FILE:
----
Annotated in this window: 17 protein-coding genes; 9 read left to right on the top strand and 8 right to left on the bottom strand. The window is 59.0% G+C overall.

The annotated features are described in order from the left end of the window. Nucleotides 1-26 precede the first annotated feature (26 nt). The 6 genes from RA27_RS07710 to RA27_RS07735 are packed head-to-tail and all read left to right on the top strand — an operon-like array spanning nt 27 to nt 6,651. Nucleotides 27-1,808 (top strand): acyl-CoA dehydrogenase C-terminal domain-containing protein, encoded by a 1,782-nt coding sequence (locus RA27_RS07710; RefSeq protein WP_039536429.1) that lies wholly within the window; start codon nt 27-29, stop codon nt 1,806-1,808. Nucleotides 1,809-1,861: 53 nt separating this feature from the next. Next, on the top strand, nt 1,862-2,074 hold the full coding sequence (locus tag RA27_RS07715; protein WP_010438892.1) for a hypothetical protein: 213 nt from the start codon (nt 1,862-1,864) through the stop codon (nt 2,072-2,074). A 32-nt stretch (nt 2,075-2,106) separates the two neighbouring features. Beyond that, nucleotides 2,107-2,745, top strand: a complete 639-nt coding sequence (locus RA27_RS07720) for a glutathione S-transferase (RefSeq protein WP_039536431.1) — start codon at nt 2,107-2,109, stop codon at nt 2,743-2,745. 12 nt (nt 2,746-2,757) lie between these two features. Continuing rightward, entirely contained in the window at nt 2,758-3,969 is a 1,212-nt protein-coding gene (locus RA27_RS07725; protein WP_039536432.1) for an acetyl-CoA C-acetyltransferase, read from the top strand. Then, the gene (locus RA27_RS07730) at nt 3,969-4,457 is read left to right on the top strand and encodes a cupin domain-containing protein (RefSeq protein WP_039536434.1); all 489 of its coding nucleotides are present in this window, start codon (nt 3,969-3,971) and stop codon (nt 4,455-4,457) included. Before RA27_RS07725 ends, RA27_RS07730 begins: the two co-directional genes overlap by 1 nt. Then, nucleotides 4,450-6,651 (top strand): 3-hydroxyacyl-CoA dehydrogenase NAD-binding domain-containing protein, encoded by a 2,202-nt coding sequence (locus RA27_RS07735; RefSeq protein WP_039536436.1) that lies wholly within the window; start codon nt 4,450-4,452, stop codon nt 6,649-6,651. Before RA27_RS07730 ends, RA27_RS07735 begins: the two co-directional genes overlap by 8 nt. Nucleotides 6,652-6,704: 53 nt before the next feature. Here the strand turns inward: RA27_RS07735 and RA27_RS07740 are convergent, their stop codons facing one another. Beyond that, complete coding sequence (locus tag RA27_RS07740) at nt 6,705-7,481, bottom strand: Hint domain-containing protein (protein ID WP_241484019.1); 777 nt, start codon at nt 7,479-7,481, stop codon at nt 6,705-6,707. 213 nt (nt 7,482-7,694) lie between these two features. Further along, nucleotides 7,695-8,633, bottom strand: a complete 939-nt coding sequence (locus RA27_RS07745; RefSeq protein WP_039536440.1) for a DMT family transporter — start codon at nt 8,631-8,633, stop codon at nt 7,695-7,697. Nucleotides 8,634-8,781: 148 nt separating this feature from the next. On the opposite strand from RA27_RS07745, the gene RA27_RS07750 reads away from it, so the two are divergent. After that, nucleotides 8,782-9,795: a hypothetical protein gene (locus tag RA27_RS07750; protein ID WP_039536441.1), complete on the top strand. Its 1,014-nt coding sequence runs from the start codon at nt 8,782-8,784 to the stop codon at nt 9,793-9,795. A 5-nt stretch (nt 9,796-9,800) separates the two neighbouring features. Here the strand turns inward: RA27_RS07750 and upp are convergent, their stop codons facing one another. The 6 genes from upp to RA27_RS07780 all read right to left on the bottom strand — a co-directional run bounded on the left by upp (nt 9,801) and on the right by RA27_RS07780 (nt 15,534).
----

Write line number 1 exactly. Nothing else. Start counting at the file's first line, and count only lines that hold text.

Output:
Annotated in this window: 17 protein-coding genes; 9 read left to right on the top strand and 8 right to left on the bottom strand. The window is 59.0% G+C overall.